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Understanding Swedish Social Democracy: Victims of Success?

  • Vartiainen, Juhana
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    The economic policies of Swedish Social Democrats were not the product of one centralized authority but, rather, a series of initiatives influenced by many political actors and inspired by egalitarian preferences. We focus on three policy areas. First, the welfare state is a central achievement of Social Democracy. Although its expansion is over, it has cemented Social Democracy's position in power and is still popular among the electorate. Second, the labour-market model is in crisis. The centralized Rehn/Meidner model is not working, coordination of wage bargaining has turned out to be difficult, and the trade unions' radical politics of the 1970s alienated Swedish employers from social concertation. Finally, macroeconomic management has had to struggle with inflationary pressures, and the overheating of the late 1980s and the subsequent deflationary shock led to a sharp increase in unemployment in the 1990s. Many of these problems are related to Social Democracy's internal strains. Copyright 1998 by Oxford University Press.

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    Article provided by Oxford University Press in its journal Oxford Review of Economic Policy.

    Volume (Year): 14 (1998)
    Issue (Month): 1 (Spring)
    Pages: 19-39

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    Handle: RePEc:oup:oxford:v:14:y:1998:i:1:p:19-39
    Contact details of provider: Web page: http://oxrep.oupjournals.org/

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    1. Hibbs, Douglas Jr. & Locking, Hakan, 1996. "Wage compression, wage drift and wage inflation in Sweden," Labour Economics, Elsevier, vol. 3(2), pages 109-141, September.
    2. Henrekson, Magnus, 1996. "Sweden's Relative Economic Performance: Lagging Behind or Staying on Top?," Working Paper Series 460, Research Institute of Industrial Economics.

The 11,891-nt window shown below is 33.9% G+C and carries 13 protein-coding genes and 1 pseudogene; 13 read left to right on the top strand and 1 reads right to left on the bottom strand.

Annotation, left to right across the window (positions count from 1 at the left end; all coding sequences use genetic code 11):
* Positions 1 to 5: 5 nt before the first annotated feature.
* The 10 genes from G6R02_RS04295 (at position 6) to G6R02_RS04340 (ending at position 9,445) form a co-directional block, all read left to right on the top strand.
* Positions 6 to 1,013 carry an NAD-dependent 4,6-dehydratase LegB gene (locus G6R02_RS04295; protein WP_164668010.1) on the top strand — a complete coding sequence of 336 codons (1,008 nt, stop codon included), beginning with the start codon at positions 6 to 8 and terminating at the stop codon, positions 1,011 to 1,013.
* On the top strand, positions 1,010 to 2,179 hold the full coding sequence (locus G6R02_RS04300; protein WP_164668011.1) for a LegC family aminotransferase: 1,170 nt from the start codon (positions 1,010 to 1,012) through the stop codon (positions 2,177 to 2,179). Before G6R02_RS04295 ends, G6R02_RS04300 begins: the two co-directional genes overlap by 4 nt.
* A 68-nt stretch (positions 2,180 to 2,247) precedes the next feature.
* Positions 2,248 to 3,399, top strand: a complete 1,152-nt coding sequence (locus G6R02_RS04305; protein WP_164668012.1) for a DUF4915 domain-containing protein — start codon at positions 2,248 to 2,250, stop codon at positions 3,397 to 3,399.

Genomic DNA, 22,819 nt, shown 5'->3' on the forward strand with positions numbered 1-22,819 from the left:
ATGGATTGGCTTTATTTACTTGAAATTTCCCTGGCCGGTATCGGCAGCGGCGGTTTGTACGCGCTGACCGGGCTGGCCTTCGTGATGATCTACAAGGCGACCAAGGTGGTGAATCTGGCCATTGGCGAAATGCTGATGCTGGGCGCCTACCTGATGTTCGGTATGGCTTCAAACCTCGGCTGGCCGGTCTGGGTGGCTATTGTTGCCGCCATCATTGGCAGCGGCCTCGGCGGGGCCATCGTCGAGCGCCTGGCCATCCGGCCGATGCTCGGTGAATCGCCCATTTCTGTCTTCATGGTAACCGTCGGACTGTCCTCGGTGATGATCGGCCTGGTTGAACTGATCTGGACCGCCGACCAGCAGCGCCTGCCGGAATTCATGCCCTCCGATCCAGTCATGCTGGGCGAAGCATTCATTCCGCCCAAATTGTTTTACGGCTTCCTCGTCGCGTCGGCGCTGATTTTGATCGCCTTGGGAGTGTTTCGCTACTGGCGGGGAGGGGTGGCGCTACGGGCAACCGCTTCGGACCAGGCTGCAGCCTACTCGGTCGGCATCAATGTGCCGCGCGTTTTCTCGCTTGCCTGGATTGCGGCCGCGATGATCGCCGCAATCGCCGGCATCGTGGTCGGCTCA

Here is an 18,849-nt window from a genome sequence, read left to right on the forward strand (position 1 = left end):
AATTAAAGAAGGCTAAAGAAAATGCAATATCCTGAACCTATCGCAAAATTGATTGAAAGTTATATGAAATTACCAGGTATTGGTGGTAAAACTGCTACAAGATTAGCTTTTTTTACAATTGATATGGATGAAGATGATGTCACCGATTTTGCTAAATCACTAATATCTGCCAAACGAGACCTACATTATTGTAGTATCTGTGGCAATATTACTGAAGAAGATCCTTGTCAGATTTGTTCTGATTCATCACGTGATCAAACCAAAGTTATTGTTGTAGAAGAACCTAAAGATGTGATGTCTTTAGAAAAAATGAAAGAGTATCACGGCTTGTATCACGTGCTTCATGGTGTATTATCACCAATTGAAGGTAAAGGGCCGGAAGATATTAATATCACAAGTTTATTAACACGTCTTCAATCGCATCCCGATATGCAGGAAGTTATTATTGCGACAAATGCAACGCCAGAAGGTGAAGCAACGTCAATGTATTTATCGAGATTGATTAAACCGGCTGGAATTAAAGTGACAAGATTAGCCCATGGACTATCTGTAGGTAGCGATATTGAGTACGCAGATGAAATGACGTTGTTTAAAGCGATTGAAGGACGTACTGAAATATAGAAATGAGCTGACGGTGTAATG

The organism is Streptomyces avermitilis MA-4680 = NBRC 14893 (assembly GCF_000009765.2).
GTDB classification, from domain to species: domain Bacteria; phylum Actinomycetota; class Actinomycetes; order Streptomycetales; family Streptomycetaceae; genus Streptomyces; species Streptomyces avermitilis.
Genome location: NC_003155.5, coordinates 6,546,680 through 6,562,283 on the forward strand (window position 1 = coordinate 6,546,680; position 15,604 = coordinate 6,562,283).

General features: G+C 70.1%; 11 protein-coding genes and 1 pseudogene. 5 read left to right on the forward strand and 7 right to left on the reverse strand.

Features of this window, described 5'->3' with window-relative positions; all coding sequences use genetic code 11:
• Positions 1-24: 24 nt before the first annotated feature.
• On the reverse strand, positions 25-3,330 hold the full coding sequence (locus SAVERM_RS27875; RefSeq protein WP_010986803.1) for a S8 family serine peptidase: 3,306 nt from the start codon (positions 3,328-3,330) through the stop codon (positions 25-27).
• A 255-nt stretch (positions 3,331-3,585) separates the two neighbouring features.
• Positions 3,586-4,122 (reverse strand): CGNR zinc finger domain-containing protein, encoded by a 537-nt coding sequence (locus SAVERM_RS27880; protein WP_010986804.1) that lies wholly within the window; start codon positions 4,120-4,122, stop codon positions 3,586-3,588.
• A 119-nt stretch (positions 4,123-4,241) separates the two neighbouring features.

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    6. Gunnarsson, Gudmundur & Lindh, Thomas, 1997. "Swedish Employment in the 1950s - Filling the Lacuna," Working Paper Series 1997:13, Uppsala University, Department of Economics.
    7. Korpi, Walter, 1996. "Eurosclerosis and the Sclerosis of Objectivity: On the Role of Values among Economic Policy Experts," Economic Journal, Royal Economic Society, vol. 106(439), pages 1727-46, November.
    8. Mikael Apel & Per Jansson, 1999. "System estimates of potential output and the NAIRU," Empirical Economics, Springer, vol. 24(3), pages 373-388.
    9. Hibbs Jr., Douglas A. & Locking, HÃ¥kan, 2000. "Wage Dispersion and Productive Efficiency: Evidence For Sweden," Working Papers in Economics 21, University of Gothenburg, Department of Economics.
    10. Assar Lindbeck, 1997. "The Swedish Experiment," Journal of Economic Literature, American Economic Association, vol. 35(3), pages 1273-1319, September.
    11. Lancaster, Kelvin, 1973. "The Dynamic Inefficiency of Capitalism," Journal of Political Economy, University of Chicago Press, vol. 81(5), pages 1092-1109, Sept.-Oct.
    12. Lundberg, Erik, 1985. "The Rise and Fall of the Swedish Model," Journal of Economic Literature, American Economic Association, vol. 23(1), pages 1-36, March.
    13. Kaitala, Veijo & Pohjola, Matti, 1990. "Economic Development and Agreeable Redistribution in Capitalism: Efficient Game Equilibria in a Two-Class Neoclassical Growth Model," International Economic Review, Department of Economics, University of Pennsylvania and Osaka University Institute of Social and Economic Research Association, vol. 31(2), pages 421-38, May.
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